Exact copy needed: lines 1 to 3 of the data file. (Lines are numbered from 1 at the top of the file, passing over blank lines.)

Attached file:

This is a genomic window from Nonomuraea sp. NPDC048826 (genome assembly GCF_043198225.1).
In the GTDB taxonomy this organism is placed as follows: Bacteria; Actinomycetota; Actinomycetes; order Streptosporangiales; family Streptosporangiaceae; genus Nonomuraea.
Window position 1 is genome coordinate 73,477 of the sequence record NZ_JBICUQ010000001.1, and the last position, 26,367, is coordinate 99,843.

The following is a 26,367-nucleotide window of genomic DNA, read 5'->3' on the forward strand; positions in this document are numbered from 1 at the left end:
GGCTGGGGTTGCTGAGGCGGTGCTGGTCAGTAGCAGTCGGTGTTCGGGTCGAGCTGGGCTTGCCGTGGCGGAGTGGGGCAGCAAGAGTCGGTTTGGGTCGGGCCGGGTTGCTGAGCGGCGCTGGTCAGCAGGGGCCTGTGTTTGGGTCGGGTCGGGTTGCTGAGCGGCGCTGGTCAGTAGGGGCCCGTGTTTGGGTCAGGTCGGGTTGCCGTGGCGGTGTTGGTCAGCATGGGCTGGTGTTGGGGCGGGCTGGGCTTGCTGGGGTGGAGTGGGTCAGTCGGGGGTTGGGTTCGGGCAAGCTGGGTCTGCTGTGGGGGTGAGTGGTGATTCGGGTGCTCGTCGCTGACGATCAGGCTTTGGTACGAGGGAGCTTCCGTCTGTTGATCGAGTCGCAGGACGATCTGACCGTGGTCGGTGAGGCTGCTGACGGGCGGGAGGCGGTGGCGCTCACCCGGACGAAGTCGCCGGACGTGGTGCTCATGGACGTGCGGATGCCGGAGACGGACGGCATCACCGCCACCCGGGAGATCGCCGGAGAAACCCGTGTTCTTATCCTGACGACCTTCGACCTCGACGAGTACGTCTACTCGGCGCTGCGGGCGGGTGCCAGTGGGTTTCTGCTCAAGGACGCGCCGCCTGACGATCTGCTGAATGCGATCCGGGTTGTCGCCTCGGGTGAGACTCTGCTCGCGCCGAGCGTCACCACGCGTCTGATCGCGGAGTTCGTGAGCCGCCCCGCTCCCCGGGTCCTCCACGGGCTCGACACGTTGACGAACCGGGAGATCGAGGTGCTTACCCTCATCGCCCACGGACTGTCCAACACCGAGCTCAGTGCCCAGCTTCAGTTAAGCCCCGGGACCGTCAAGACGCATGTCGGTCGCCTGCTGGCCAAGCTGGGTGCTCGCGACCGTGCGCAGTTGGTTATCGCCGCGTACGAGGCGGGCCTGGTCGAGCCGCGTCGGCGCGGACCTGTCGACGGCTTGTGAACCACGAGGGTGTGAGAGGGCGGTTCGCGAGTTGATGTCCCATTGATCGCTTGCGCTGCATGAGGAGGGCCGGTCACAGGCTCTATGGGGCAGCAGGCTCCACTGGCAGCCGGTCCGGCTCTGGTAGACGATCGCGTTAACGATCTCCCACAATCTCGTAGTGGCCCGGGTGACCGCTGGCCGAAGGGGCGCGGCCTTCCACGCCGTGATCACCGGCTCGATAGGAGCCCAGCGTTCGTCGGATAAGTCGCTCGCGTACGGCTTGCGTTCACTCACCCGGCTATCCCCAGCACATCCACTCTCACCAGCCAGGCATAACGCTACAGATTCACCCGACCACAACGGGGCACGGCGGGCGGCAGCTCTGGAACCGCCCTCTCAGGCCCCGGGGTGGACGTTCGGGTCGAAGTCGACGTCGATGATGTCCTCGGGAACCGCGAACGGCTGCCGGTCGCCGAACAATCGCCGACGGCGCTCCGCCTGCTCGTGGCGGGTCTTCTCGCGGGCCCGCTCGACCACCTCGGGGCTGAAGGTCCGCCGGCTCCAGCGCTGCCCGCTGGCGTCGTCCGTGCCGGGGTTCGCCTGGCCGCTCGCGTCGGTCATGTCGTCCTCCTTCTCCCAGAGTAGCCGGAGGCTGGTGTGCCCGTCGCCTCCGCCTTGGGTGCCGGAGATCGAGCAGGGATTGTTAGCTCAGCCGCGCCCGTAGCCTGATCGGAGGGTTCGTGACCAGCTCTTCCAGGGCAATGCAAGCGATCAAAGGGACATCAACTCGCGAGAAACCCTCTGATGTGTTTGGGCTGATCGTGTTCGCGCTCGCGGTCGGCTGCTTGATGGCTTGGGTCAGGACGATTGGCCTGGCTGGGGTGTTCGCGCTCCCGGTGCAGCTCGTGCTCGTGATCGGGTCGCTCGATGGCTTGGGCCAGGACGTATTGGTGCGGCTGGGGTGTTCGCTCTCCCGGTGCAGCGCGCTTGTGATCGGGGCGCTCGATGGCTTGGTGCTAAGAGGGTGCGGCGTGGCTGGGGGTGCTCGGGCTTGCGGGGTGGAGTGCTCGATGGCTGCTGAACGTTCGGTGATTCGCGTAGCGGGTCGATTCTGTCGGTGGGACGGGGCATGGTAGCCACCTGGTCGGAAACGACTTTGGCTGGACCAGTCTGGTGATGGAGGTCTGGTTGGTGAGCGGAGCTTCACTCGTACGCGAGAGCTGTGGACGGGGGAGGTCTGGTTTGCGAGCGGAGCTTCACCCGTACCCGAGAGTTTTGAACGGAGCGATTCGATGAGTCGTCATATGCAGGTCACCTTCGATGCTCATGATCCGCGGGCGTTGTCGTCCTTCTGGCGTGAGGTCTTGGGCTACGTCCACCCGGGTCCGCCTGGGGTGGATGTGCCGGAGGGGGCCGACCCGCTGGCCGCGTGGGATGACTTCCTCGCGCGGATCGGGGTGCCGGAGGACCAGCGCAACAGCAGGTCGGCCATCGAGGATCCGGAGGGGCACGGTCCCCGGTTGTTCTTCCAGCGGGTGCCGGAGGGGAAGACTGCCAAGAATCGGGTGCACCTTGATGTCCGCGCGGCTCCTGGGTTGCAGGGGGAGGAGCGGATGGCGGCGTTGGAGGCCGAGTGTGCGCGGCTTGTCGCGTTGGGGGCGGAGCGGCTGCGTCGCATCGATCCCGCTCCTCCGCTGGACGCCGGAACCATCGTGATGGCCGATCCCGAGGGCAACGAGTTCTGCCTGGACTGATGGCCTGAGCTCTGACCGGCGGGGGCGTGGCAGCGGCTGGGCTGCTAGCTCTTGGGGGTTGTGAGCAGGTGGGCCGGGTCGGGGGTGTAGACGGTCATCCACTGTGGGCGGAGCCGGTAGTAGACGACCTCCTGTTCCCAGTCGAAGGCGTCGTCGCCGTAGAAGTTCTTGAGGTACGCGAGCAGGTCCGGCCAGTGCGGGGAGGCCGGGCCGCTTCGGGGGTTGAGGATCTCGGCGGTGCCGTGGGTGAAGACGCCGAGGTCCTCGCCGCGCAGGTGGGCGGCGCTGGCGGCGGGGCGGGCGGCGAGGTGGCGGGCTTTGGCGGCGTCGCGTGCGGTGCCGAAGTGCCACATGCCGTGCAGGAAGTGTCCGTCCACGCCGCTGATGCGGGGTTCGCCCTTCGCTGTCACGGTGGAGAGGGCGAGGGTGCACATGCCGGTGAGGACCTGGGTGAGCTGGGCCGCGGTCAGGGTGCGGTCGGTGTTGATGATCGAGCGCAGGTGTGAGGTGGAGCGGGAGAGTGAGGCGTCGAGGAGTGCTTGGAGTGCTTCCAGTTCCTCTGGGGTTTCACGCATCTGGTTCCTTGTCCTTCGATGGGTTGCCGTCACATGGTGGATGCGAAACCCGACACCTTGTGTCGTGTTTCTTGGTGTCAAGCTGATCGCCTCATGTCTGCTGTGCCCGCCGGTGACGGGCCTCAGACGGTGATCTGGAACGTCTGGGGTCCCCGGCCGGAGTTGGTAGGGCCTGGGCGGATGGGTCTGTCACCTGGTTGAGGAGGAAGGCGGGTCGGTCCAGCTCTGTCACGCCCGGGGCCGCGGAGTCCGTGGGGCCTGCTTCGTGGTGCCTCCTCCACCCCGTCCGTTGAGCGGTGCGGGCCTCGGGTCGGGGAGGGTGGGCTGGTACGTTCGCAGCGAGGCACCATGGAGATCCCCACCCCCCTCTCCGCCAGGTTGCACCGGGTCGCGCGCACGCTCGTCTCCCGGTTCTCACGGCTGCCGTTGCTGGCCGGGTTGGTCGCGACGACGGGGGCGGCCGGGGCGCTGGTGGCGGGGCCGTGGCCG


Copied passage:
This is a genomic window from Nonomuraea sp. NPDC048826 (genome assembly GCF_043198225.1).
In the GTDB taxonomy this organism is placed as follows: Bacteria; Actinomycetota; Actinomycetes; order Streptosporangiales; family Streptosporangiaceae; genus Nonomuraea.
Window position 1 is genome coordinate 73,477 of the sequence record NZ_JBICUQ010000001.1, and the last position, 26,367, is coordinate 99,843.